TotalBank has laid off as many as 100 employees over the past week, according to sources familiar with the firings, after discussions to merge with a competitor were called off.
The fired employees represent about a quarter of Miami-based TotalBank’s workforce — and there may be more layoffs to come.
The bank, owned by Spain’s Grupo Banco Popular Español, said in a statement that the number of layoffs is “significantly less than what is being rumored.”
“TotalBank is optimizing the commercial structure of the bank and is making business as usual decisions,” chairman Jorge Rossell said in a statement. “As a result of its continuous investments in technology, talent and infrastructure, staff reductions are natural outcomes of these initiatives.”
Rossell added that the bank’s recent quarterly earnings and year-end projections had been strong.
According to an Nov. 9 internal memo obtained by the Miami Herald, TotalBank recently decided to merge and eliminate several of its departments.
The memo, written by Rossell, explained that the bank was “centralizing bank operations to the greatest degree possibly . . . by realigning certain functions and responsibilities of the various departments and divisions, headed by officers who have ‘a sense of urgency’ and ‘business sense’ [and] who will act quickly, with decisiveness to identify and eliminate inefficiencies.”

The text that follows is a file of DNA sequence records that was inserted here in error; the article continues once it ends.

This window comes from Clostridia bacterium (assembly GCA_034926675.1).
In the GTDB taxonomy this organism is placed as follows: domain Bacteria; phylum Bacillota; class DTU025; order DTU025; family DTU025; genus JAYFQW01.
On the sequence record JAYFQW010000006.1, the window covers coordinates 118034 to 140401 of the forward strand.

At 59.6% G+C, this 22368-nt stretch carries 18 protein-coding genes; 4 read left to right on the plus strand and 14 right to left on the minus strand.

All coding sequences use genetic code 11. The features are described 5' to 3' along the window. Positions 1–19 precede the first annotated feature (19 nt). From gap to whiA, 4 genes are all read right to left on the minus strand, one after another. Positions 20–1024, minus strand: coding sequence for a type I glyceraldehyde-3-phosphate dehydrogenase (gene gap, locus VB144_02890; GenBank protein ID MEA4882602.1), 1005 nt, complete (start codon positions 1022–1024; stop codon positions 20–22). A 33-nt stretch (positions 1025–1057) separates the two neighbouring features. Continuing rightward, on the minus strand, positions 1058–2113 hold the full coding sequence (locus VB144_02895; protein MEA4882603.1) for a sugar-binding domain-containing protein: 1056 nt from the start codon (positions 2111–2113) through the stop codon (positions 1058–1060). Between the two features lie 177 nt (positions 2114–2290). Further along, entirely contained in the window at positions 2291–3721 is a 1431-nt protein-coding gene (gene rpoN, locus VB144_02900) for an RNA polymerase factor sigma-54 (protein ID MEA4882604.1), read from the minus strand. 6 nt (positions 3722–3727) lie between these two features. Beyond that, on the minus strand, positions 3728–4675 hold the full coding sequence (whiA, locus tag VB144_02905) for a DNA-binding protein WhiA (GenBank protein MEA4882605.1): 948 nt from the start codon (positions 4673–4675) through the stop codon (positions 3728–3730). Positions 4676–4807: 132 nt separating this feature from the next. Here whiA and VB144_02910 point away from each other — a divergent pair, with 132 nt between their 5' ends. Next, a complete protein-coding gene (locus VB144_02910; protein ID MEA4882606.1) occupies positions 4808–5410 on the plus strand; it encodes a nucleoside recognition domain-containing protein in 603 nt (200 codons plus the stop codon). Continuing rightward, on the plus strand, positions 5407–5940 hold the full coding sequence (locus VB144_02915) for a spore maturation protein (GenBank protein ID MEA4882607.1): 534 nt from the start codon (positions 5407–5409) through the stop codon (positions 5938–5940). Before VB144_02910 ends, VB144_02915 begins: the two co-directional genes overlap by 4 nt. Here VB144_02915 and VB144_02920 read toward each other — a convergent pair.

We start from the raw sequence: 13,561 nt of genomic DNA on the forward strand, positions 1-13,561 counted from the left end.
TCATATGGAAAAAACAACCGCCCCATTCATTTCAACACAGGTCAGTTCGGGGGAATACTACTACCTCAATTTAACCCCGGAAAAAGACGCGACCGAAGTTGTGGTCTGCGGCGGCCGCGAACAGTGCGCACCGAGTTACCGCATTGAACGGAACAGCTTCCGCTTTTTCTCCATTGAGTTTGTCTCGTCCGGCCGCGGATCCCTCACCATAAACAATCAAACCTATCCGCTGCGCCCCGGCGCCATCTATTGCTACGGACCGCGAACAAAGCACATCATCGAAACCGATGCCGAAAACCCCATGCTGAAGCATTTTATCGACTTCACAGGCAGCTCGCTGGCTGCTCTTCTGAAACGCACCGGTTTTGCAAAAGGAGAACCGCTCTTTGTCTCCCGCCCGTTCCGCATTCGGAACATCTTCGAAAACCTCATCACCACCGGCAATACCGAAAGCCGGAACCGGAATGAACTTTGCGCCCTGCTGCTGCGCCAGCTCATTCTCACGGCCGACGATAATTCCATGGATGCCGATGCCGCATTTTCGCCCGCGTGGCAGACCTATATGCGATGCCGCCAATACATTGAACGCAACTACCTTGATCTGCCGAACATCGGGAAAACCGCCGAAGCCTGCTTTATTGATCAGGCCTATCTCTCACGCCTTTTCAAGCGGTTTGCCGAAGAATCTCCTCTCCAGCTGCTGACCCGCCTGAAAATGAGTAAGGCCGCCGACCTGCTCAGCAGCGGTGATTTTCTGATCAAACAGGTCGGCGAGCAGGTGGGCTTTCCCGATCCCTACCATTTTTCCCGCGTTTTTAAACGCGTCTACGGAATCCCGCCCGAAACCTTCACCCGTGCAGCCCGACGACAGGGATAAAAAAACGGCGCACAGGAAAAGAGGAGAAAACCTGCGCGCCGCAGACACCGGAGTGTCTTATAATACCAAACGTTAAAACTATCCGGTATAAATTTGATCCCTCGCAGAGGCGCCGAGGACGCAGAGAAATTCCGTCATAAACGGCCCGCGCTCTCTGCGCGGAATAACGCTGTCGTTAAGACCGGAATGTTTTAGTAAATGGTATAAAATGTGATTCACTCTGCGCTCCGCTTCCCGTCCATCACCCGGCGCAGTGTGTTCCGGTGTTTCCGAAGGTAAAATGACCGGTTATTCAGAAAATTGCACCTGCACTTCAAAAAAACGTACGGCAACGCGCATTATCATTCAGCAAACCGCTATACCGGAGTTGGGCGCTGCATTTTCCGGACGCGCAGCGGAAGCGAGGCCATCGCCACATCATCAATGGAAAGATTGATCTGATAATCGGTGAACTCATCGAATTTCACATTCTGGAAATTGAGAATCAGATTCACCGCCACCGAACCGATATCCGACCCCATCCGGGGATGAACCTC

The move meant some employees had to go.
“My email is flooded with résumés,” said an executive at a rival bank.
TotalBank has grown aggressively since the recession, bringing on about 100 employees over the past five years, chief executive Luis de la Aguilera told the Miami Herald in March. It has $2.7 billion in assets, 19 branches in Miami-Dade County and a five-star rating from Bauer Financial.
But Spanish parent Grupo Banco Popular, which paid $300 million for the bank eight years ago, has been looking to cut costs as it seeks to merge TotalBank with a competitor, industry sources said.
The Spanish bank was in discussions to merge its subsidiary with Stonegate Bank late last month, several sources said. The deal would have seen the Pompano Beach-based bank’s CEO David Seleski take the reins at the combined institution. But negotiations ended several weeks ago.
“Seleski taking over could have been one of the sticking points,” said Ken Thomas, a local banking industry analyst who said he wasn’t aware of the proposed merger. “Who’s going to be the big dog? There could have been a management revolt.”
A deal with Gibraltar Private Bank & Trust was also on the table earlier in the year, another source said.
Stonegate made global headlines in July when it agreed to become the first U.S. bank to provide banking services in Cuba since President Barack Obama resumed relations with the island nation.
“There could have been some reputational risk on the part of TotalBank,” Thomas said. “It’s a strong local bank with a Cuban-American customer base. The executives might not have been happy about risking that.”
Stonegate denied that it had considered merging with TotalBank. Said a spokeswoman for the bank: “This rumor is entirely false.”